As with writing skills, though, research skills are rarely taught — professors and mentors assume aspiring writers and students know or can figure out how to do good research. Thank heavens for Google, right? If you took a bibliography course in university, like me, you might still remember your “real” research skills ―that doesn’t include Wikipedia, Google, or any search engine. Before you start doing all the research for your next novel, you first need to keep in mind what ALL professors and publishing companies despise: plagiarism.
1. Be Diligent. Nobody said that being a sleuth was going to be easy. The Internet is not the only source of information. Libraries (remember them?) have a myriad of resources, including DVDs, microfilms, CDs, good old books, etc.
2. Do research of your research. I know it seems redundant but it’s important to double check your facts, especially when the information obtained comes from a dubious source.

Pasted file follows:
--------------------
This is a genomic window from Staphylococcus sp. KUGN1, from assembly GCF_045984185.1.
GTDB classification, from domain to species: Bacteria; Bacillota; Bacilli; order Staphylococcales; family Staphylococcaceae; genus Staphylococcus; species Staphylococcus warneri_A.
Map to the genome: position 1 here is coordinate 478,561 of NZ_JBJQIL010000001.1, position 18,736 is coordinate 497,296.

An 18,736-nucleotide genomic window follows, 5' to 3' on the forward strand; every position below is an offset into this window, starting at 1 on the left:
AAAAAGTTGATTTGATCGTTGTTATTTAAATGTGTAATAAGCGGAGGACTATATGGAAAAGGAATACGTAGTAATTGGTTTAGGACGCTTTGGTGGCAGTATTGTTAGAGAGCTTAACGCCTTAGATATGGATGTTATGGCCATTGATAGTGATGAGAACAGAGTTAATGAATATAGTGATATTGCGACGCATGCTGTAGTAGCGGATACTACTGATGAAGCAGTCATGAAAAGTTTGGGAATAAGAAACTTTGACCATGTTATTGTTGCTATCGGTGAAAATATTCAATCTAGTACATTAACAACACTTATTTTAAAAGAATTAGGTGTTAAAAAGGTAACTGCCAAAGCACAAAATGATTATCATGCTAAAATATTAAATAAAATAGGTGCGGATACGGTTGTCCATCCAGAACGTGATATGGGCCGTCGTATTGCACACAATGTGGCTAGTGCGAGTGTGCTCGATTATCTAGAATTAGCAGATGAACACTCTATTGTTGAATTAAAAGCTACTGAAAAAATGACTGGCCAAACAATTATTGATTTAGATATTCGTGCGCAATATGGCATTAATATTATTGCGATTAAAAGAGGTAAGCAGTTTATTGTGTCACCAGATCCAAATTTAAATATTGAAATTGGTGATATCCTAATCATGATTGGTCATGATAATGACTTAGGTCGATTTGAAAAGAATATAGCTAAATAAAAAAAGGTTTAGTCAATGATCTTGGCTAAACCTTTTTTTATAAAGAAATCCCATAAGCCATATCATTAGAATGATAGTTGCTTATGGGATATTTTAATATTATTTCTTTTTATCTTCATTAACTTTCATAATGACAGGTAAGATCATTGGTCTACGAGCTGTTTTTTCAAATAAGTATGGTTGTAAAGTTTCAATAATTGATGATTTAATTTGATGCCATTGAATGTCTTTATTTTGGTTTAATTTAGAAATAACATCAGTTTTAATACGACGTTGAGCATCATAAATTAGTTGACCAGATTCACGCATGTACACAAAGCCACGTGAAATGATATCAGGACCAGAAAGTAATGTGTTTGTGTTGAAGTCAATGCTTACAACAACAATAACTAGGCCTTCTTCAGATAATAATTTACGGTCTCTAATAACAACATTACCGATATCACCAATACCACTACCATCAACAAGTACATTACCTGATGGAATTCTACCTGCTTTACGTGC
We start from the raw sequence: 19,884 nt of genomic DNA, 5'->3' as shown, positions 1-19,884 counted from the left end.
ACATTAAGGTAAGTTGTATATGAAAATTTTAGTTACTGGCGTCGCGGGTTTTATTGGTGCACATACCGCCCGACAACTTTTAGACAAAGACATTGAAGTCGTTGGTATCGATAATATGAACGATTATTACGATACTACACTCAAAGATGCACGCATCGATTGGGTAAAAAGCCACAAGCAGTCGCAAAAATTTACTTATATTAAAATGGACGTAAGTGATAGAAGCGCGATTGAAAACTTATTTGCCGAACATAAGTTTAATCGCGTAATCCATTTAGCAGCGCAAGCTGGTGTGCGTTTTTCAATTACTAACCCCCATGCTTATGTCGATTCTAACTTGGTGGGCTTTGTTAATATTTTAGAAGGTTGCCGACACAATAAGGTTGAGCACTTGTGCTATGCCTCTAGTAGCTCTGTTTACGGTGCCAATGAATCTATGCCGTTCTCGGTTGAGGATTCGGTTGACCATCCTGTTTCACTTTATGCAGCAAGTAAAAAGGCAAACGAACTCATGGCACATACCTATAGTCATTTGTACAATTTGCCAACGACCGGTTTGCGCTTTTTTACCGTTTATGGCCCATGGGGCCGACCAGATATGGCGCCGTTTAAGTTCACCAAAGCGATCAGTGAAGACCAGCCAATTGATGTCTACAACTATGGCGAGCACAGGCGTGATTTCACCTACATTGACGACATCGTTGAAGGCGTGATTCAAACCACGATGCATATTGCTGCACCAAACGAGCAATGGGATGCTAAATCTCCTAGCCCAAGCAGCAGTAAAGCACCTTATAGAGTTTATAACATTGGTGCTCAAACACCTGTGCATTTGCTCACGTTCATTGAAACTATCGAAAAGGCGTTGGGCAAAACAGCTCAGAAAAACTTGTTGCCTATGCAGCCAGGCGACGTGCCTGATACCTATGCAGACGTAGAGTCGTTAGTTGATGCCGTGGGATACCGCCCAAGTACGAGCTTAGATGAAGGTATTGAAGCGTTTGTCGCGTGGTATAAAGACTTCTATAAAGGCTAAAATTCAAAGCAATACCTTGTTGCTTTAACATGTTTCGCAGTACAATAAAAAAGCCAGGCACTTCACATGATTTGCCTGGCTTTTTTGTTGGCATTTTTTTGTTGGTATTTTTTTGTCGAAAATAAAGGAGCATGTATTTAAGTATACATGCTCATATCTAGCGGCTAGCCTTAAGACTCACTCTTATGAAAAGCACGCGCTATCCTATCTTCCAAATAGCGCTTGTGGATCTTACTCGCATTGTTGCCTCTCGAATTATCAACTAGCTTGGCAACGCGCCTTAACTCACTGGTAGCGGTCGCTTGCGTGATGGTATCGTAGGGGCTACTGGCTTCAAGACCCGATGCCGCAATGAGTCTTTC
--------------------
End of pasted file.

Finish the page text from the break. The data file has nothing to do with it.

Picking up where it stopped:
3. Be selective. Use information effectively for a specific purpose.
4. Develop a scheme for tracking your work. Whether you audio/video record or take notes of your findings, make sure you save them in two different places and always back up your computer.
5. Avoid cutting and pasting. This could lead to plagiarism. Remember to cite properly and give credit to your sources.